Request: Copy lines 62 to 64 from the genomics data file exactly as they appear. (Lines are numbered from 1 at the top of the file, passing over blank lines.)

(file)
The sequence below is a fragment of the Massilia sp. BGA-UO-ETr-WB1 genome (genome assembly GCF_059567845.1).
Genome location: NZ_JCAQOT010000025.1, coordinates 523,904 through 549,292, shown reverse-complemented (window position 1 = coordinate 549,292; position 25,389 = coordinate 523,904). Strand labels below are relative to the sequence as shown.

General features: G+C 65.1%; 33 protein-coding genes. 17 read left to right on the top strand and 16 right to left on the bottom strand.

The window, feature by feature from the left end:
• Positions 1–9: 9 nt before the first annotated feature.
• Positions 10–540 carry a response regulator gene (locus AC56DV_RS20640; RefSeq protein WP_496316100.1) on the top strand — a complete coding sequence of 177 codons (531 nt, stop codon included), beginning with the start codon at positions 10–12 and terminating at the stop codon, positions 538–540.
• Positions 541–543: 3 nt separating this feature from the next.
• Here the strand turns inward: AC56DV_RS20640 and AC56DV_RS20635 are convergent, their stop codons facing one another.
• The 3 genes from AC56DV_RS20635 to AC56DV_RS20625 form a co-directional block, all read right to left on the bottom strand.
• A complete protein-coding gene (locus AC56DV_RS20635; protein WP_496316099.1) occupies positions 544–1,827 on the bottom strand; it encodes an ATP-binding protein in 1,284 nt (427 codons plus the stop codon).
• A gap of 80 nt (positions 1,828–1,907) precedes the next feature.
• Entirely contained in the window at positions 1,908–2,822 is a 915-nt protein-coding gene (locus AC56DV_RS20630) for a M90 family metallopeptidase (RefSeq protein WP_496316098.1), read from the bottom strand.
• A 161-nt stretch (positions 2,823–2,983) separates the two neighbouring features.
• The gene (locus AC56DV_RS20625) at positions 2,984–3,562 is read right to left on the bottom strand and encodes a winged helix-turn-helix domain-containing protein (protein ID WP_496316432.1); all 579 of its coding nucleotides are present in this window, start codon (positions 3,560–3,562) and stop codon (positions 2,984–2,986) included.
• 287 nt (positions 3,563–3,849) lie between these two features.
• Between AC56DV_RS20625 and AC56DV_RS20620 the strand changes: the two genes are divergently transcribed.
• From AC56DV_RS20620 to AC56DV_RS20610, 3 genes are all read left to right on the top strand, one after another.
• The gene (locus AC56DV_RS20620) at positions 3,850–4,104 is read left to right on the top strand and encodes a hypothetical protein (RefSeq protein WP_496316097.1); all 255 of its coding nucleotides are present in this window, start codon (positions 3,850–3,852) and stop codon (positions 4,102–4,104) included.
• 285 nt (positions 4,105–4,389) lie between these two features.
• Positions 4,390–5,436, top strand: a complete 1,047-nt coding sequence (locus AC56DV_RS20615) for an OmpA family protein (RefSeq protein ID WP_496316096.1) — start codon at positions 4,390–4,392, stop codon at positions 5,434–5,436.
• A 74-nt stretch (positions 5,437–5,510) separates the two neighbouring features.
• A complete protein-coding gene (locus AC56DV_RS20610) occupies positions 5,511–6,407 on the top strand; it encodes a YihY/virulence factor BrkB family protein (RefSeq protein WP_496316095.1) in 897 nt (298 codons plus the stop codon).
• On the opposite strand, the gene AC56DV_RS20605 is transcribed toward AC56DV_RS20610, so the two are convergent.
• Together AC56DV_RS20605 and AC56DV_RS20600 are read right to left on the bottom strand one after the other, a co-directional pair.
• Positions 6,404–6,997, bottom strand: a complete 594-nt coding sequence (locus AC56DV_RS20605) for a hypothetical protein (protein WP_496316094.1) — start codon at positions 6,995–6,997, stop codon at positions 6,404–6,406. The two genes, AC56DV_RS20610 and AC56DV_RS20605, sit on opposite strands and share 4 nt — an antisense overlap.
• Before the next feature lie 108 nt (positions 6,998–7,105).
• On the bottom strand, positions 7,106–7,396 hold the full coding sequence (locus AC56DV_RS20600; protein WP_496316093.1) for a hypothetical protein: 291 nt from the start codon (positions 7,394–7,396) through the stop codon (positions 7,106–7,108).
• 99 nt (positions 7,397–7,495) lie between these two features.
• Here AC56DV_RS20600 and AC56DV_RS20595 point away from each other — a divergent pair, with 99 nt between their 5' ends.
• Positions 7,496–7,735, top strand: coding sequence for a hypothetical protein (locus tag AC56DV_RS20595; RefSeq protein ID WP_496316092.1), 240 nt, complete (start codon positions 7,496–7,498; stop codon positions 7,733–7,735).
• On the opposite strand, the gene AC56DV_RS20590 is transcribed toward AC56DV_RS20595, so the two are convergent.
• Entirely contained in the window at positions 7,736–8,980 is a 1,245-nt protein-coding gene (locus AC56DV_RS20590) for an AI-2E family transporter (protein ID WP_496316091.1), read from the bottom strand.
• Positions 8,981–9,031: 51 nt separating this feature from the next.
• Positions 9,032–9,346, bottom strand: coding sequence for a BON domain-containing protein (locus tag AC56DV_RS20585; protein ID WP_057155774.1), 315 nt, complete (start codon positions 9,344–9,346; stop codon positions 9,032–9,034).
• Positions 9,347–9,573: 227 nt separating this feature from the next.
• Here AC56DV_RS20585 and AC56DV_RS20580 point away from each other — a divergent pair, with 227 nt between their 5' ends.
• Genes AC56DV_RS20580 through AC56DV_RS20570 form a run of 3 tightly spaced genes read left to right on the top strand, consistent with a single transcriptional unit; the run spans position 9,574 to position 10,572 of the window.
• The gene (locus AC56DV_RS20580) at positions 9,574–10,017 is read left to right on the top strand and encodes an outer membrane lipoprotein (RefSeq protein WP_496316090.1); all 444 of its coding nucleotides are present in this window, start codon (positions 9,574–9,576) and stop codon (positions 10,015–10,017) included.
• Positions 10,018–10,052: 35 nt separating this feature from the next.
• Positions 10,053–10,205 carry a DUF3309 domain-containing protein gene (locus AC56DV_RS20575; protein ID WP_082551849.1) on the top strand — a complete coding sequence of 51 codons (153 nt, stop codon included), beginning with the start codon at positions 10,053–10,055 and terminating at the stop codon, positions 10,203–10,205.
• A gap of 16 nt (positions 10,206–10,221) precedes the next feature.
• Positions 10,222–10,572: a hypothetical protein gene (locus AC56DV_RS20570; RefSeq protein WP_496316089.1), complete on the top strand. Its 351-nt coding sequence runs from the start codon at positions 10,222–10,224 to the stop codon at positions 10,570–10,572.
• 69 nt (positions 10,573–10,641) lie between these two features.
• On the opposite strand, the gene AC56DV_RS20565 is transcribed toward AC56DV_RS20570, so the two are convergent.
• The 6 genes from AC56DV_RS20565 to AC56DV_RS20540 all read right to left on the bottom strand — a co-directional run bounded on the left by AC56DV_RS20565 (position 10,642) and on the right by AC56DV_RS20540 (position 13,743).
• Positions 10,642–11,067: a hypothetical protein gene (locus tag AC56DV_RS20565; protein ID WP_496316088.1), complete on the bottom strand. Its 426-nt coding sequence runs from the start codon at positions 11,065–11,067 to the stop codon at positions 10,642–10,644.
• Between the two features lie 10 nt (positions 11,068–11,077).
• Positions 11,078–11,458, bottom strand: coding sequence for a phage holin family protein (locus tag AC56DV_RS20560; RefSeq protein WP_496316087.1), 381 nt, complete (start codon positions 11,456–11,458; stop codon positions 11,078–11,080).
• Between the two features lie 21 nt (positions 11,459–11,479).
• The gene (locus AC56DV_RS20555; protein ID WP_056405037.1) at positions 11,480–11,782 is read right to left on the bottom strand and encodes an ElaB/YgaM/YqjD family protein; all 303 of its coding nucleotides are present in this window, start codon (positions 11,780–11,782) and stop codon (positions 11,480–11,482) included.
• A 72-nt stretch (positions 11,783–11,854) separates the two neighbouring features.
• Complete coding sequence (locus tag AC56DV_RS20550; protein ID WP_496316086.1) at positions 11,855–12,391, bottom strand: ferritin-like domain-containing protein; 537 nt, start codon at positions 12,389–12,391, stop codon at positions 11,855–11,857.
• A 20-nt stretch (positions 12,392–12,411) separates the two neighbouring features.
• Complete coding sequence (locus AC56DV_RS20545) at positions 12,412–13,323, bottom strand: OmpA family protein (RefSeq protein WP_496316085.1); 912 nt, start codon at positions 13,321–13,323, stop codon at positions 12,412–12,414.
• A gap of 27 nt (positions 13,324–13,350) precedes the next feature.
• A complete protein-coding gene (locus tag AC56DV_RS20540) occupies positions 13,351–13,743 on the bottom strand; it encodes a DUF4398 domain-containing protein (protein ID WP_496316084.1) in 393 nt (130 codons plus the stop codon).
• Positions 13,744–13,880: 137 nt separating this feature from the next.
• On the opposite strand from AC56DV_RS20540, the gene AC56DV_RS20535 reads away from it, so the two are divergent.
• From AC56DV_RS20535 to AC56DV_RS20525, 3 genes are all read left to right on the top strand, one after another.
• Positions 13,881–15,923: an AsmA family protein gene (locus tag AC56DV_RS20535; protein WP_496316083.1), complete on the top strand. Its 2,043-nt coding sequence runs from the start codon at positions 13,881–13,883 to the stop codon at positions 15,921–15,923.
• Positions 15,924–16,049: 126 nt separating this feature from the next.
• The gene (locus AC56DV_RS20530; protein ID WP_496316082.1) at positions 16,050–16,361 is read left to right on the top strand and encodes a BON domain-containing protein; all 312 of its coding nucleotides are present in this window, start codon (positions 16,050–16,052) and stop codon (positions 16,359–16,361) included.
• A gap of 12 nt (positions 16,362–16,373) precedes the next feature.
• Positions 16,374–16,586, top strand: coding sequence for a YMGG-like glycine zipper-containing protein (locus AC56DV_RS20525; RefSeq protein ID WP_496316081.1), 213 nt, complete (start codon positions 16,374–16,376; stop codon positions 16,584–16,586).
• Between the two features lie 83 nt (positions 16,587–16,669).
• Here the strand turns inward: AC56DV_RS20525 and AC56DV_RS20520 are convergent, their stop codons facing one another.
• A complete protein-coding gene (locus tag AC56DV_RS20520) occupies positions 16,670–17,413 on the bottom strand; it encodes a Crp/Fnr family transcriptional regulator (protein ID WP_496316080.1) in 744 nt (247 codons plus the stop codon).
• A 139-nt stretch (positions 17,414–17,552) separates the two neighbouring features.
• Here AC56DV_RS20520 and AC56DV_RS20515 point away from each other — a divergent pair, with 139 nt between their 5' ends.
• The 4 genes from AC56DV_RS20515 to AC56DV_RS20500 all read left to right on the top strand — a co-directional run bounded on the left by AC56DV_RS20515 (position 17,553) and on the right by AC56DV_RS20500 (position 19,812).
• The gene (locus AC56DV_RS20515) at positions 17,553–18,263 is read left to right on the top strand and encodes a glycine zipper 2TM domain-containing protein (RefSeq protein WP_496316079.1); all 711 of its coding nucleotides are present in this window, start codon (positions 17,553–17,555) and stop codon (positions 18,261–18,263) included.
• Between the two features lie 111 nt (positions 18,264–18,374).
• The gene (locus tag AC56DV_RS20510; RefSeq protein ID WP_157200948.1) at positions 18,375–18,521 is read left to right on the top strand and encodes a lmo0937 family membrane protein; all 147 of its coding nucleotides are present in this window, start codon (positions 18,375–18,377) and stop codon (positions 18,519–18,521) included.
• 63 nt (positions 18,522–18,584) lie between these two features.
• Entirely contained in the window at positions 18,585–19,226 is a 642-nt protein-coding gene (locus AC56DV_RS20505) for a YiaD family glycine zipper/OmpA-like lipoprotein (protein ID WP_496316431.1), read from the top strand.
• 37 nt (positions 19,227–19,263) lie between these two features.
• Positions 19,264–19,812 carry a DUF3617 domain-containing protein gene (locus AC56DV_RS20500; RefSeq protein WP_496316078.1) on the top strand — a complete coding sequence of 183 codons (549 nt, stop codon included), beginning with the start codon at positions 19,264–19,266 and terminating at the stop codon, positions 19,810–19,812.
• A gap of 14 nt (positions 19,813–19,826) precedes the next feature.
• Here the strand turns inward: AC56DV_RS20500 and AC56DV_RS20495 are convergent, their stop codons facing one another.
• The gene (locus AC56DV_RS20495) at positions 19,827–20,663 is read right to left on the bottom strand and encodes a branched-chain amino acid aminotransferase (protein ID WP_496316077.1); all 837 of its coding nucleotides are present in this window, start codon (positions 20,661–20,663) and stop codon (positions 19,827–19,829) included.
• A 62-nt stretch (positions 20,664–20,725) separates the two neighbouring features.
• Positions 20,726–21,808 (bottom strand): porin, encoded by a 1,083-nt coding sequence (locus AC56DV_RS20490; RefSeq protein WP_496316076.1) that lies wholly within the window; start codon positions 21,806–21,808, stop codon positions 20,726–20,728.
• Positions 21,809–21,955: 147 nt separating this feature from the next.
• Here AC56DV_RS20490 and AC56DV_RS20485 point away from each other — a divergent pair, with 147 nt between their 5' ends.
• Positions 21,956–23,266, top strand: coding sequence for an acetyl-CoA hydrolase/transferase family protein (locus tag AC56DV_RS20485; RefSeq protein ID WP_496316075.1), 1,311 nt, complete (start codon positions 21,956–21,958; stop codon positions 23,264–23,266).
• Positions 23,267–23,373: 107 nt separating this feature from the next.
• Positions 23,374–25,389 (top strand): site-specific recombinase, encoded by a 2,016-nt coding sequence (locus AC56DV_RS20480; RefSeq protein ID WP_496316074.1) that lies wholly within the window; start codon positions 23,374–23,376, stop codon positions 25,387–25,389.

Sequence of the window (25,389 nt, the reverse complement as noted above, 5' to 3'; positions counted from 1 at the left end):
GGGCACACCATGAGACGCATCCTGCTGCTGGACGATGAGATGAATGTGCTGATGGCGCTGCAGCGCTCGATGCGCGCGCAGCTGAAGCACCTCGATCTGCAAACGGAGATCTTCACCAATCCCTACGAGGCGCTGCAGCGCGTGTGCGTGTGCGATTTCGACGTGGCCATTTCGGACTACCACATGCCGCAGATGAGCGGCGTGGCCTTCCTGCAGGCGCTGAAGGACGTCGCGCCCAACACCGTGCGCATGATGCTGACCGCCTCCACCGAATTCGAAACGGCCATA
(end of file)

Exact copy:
• The gene (locus AC56DV_RS20530; protein ID WP_496316082.1) at positions 16,050–16,361 is read left to right on the top strand and encodes a BON domain-containing protein; all 312 of its coding nucleotides are present in this window, start codon (positions 16,050–16,052) and stop codon (positions 16,359–16,361) included.
• A gap of 12 nt (positions 16,362–16,373) precedes the next feature.
• Positions 16,374–16,586, top strand: coding sequence for a YMGG-like glycine zipper-containing protein (locus AC56DV_RS20525; RefSeq protein ID WP_496316081.1), 213 nt, complete (start codon positions 16,374–16,376; stop codon positions 16,584–16,586).